The Closet (Le Placard) Review
Although the vast majority of comedies about homosexuals, or feigned homosexuals, descend to the usual tiresome stereotypes of wrist-slappingly camp men with high squeaky voices and, if one is especially unlucky, a Freddy Mercury moustache, there is the occasional comic gem, such as the hilariously amusing La Cage Aux Folles. Therefore, given that Francis Veber not only wrote the screenplay for that in 1978, but also wrote and directed some of the funniest French comedies of recent years, such as the uproarious Le Diner de Cons, one might be forgiven for hoping that The Closet (or Le Placard, as it is properly called) might be of an equally high standard. Unfortunately, it only half lives up to expectations; some great comic performances and inspired lines are rather spoilt by some plot miscalculations and a rather depressingly reactionary attitude towards those who are, in some way, ‘different’.
The film’s plot concerns the decent but awesomely dull Francois Pignon (Auteuil), an office worker in a rubber factory who has a number of personal problems; his wife has divorced him and he is unable to get over her, his son refuses to have anything to do with him, he has a secret crush on his female boss (Laroque), he is working opposite a rugby-playing lout named Felix (Depardieu), and, to make things worse, he is about to be fired. However, his new neighbour Belone (Autand) proposes a scheme that will allow Pignon to retain his job; he will doctor some photographs of Pignon in a compromising situation, make it seem as if Pignon is about to be fired for his sexuality, and watch the sparks fly, which they promptly do, especially when Felix is forced to be nice to Pignon on pain of his own dismissal.
It bears saying, before getting onto criticism, that the film is frequently uproariously funny, even if the comedy is about as broad and obvious as Depardieu’s performance; Veber deserves a great deal of credit for getting an all star cast of genuinely good actors, all of whom make the well-worn material seem far wittier than it actually is. There is one moment towards the end, when an institutionalised Depardieu rhapsodises, straight-faced, on the difficulties of forming a rugby team full of manic depressives- ‘All the weeping makes the scrums very difficult’- where the film briefly elevates itself to the almost insane comic genius of the very best French farce, an effect helped by all the stars; Auteuil is superb in a part that could easily have descended into sentimental burlesque (and almost certainly will do if Robin Williams ever ends up making the remake that has been threatened), Depardieu is uproarious, and Jean Rochefort is highly enjoyable as the confused head of the firm, utterly unable to cope with the various revelations of his employees’ sexual preferences.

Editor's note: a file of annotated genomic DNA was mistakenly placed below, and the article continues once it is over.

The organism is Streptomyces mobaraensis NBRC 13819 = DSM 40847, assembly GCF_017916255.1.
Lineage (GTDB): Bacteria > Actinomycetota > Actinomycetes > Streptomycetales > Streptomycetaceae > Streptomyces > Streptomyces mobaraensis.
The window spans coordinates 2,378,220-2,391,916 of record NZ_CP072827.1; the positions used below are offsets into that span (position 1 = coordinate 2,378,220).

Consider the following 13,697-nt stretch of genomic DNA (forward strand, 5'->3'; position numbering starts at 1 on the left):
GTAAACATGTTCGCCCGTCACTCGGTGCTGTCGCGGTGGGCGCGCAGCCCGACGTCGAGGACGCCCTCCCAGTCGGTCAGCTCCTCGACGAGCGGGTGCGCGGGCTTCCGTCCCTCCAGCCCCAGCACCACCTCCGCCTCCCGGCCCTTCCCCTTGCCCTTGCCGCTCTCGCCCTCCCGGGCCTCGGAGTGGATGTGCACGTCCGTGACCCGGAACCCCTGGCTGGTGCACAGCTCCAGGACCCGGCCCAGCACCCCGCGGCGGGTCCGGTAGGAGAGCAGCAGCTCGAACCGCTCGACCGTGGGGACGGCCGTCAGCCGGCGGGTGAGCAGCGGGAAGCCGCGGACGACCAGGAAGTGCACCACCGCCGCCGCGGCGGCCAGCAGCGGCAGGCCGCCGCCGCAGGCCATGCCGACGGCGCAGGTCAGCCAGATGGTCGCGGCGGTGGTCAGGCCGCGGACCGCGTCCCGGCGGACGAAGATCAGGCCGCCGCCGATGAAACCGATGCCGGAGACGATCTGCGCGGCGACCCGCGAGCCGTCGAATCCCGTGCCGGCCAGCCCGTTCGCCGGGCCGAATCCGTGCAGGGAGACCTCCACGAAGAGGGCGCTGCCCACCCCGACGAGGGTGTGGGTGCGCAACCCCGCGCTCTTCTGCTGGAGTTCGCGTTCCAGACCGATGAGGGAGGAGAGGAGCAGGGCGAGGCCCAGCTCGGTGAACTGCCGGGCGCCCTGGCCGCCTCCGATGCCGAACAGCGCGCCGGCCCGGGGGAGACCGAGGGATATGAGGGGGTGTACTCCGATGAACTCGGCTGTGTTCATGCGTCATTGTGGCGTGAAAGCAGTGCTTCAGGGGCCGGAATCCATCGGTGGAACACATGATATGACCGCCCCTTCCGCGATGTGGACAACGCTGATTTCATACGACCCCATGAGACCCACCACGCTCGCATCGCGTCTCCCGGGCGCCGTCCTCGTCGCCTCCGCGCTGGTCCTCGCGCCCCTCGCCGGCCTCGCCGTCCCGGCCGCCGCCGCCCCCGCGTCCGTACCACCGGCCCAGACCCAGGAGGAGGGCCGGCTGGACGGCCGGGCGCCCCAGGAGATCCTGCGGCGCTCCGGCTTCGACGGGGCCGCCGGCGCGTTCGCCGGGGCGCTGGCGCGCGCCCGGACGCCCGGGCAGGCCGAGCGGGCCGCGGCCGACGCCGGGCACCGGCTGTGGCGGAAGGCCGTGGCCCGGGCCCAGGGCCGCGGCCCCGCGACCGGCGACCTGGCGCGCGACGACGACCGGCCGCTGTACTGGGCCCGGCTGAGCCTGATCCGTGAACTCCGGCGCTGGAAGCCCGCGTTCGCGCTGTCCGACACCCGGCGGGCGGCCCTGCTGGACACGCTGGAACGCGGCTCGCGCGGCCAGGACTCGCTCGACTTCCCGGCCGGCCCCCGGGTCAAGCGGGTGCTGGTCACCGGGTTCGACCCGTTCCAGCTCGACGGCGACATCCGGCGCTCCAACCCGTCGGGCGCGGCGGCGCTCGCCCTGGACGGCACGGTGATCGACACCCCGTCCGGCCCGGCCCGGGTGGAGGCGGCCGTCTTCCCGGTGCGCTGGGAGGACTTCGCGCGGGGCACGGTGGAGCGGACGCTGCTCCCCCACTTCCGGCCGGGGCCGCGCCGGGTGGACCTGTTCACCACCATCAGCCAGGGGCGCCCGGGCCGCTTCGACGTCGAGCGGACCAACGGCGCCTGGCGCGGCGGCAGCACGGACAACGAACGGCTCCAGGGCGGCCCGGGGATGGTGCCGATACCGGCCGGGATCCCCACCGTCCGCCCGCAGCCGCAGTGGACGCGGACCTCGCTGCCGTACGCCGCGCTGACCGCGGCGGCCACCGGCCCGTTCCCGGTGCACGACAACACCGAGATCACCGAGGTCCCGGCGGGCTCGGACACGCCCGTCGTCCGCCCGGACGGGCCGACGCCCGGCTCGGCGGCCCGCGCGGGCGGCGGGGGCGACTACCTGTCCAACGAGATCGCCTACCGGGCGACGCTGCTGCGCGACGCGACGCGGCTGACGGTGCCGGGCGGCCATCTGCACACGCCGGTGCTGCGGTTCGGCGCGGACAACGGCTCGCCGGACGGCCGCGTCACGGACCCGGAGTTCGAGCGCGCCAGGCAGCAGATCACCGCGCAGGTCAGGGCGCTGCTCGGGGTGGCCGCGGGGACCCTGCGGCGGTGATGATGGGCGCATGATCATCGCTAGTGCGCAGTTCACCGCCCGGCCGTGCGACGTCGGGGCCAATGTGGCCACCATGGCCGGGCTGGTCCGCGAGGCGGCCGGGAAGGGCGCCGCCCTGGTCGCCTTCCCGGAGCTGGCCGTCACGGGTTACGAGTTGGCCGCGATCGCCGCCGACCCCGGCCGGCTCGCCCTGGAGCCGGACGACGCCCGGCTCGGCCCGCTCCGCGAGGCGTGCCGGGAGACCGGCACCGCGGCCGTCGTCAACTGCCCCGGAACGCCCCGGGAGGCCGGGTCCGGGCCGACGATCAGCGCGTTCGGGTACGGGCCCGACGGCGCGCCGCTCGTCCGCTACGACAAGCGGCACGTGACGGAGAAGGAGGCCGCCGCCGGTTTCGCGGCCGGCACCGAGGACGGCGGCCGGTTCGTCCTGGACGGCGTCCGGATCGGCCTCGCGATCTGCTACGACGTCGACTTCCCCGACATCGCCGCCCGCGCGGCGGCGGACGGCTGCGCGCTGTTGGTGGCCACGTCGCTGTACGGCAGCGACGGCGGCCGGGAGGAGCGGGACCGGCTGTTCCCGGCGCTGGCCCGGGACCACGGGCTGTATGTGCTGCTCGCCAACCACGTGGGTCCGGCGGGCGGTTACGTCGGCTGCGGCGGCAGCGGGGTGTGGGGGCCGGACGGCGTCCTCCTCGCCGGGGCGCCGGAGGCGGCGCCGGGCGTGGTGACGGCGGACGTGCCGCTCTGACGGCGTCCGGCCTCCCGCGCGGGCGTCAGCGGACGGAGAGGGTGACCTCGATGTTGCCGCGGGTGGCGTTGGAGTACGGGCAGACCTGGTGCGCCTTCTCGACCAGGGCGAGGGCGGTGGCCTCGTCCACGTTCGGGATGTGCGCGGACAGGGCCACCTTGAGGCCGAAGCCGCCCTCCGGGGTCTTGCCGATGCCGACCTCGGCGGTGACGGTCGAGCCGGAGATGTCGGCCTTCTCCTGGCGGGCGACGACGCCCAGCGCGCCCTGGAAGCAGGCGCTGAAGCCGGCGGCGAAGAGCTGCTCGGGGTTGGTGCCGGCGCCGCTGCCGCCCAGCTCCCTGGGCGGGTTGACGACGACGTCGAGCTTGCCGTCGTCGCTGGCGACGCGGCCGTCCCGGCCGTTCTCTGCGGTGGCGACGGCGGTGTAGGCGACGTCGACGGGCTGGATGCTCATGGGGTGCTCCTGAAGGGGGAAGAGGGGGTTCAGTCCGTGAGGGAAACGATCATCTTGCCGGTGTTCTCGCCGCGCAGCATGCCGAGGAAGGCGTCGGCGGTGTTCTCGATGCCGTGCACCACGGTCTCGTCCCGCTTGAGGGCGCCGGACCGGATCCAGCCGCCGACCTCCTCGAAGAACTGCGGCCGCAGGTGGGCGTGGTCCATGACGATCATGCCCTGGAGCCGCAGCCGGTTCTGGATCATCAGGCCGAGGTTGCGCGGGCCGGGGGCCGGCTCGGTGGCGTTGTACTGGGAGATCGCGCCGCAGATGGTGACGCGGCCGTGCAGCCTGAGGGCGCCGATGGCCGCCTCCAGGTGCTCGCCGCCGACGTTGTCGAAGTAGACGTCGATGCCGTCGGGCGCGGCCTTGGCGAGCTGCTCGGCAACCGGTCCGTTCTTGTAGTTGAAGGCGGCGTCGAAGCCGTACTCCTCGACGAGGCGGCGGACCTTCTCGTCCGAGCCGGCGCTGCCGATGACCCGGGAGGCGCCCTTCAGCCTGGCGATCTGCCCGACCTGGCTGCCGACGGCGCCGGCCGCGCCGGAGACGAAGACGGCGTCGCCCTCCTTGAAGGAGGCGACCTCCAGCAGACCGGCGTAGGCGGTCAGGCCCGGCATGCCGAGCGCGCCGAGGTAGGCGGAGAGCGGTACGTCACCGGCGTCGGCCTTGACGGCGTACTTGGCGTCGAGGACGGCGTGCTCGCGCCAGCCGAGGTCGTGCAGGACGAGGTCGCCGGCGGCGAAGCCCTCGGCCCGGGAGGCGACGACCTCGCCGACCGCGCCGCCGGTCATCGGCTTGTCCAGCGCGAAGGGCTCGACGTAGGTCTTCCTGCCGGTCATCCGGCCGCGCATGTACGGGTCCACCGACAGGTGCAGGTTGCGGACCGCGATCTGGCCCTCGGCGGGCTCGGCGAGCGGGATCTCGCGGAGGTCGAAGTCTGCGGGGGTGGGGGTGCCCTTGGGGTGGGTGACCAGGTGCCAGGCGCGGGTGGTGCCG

However, the film is firmly grounded in the realms of ‘good’ rather than ‘great’ by two major flaws. The first is that Veber disobeys a key rule of farce; namely, that the central character is unaware of the comic chaos that is happening to him. Thus, had the Pignon character been unaware that he was regarded as gay in the first place, his disbelief at the (reluctantly) changing attitudes of the staff would have been far more effective, with a great deal more comic mileage. The second fault is that the film has a depressingly antiquated worldview, where gay men are still regarded as amusing but bizarre sideshow acts, rather than completely normal people. Even the fact that Pignon's neighbour reveals that he is gay does nothing for the character, other than attempting to act as a heavy-handed indication that times have changed.
Although the homophobia inherent in the film is obviously exaggerated for comic effect, there’s a feeling that some of the jokes here would be more comfortable in a 1970s sitcom, such as the appearance of a black character for the sole purpose of being called a ‘spade’, and the casual revelation that Depardieu’s character cheerfully goes gay-bashing at weekends (which, to be fair, is actually far less offensive in context). It would be pretentious to attempt to link the film’s attitudes in any way to the rise of the right in France at the moment, especially given that the film was made long before the sceptre of Jean-Marie Le Pen materialised at the polls, but it still reflects an innate conservatism that many might feel is either mildly offensive or simply out of place.
Overall, then, this is a fun little comedy with some laugh-out-loud lines, some good performances and some witty moments of comic invention. However, the slightly sour taste that it leaves behind when over means that it is less easy to recommend than similar, more good-natured examinations of office politicking; although the inevitable remake will doubtless be sentimental and overindulgent to its lead actors, one can but hope that it will be a film that has updated its view of society in the last twenty-five years.